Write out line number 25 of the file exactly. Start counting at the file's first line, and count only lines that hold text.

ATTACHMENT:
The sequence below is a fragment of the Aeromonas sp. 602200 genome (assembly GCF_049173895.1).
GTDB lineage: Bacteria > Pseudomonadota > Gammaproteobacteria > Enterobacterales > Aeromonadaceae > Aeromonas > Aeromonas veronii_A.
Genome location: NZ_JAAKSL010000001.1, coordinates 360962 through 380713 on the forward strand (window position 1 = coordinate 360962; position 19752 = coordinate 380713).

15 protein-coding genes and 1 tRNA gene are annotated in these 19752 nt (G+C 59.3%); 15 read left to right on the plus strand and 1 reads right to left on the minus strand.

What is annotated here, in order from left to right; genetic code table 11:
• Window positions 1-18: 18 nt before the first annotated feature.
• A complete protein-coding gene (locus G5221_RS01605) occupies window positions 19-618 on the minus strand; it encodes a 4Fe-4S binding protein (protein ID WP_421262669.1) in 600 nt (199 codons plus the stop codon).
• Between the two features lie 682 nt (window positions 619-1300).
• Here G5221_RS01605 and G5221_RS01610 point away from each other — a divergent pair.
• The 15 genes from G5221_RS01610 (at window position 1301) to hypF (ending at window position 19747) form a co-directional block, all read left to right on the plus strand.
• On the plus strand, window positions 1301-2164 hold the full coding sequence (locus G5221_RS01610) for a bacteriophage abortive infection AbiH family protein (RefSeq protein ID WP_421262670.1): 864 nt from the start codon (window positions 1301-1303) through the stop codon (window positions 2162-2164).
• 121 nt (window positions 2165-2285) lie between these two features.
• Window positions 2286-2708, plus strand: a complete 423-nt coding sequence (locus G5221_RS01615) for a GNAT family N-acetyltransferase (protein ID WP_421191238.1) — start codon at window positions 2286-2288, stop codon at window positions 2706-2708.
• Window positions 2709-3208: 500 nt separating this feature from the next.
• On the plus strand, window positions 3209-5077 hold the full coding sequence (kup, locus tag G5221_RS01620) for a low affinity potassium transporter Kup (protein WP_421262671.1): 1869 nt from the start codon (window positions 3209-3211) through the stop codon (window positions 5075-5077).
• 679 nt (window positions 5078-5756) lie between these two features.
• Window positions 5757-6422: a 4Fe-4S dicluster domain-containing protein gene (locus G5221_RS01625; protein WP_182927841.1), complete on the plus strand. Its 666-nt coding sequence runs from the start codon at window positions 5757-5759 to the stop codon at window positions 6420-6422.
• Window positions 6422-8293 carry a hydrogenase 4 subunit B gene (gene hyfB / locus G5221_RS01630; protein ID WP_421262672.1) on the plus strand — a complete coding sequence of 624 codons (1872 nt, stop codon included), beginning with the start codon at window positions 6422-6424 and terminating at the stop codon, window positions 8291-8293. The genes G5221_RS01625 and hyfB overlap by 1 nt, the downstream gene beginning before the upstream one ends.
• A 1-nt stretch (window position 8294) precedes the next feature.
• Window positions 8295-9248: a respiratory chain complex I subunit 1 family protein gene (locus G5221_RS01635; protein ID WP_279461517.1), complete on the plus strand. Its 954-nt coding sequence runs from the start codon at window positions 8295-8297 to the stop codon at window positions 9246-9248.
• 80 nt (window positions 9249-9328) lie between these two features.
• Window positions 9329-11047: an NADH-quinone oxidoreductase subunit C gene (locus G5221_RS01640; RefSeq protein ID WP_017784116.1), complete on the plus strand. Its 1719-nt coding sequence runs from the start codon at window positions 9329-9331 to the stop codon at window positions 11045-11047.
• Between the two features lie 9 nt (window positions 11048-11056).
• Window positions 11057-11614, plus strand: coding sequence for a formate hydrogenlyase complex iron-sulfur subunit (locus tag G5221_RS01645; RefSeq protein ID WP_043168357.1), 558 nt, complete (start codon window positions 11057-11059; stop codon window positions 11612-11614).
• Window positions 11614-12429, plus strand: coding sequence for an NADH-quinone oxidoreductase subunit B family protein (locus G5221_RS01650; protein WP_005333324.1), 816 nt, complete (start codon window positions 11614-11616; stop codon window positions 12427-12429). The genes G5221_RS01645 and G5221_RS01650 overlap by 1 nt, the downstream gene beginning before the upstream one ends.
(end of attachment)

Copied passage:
• Window positions 11614-12429, plus strand: coding sequence for an NADH-quinone oxidoreductase subunit B family protein (locus G5221_RS01650; protein WP_005333324.1), 816 nt, complete (start codon window positions 11614-11616; stop codon window positions 12427-12429). The genes G5221_RS01645 and G5221_RS01650 overlap by 1 nt, the downstream gene beginning before the upstream one ends.